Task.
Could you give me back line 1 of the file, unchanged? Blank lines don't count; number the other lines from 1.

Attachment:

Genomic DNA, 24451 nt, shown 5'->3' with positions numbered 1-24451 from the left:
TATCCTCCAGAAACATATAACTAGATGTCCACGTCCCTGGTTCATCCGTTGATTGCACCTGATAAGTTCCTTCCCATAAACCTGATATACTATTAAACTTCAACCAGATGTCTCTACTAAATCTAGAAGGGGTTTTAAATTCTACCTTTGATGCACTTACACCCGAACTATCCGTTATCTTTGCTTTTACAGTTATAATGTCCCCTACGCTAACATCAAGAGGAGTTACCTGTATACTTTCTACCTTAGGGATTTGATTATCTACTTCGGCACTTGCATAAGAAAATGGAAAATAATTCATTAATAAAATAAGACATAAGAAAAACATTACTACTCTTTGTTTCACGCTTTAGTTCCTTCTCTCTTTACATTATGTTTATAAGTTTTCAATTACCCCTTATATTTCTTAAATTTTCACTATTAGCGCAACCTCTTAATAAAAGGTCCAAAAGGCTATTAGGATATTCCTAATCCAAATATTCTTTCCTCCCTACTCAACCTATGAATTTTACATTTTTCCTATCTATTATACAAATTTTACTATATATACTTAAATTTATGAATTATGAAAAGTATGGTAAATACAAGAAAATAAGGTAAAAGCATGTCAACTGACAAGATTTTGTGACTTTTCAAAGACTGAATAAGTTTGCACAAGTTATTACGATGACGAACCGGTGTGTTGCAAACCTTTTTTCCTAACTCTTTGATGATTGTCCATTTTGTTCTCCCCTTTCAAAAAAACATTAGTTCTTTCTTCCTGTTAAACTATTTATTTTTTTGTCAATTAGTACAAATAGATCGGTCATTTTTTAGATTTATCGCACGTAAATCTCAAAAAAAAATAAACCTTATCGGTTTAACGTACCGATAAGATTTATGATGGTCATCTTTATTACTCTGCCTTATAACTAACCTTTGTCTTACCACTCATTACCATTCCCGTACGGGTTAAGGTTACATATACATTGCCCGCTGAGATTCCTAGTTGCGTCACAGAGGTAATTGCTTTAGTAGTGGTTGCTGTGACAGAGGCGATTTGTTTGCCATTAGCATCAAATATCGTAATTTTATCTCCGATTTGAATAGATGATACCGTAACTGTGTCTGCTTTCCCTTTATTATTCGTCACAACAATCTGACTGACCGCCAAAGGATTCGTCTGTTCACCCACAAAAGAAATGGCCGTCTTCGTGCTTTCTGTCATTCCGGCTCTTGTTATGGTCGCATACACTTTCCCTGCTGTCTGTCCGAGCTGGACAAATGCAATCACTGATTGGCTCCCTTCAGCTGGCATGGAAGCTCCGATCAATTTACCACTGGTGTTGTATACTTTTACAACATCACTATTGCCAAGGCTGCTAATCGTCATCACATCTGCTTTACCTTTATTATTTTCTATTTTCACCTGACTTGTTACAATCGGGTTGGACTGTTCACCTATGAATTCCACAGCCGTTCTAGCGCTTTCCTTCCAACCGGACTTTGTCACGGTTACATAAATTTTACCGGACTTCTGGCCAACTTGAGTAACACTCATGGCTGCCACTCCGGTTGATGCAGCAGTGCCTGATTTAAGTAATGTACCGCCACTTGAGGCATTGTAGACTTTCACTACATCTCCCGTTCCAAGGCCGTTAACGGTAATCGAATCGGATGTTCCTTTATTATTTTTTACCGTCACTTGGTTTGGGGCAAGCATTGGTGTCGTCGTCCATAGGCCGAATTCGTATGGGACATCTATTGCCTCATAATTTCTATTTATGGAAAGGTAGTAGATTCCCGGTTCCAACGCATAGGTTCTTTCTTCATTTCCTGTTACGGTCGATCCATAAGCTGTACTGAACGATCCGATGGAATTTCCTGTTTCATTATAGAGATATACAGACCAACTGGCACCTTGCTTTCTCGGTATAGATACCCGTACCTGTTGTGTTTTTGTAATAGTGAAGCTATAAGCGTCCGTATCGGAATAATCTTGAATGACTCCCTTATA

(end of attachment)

Genomic DNA, 24451 nt, shown 5'->3' with positions numbered 1-24451 from the left: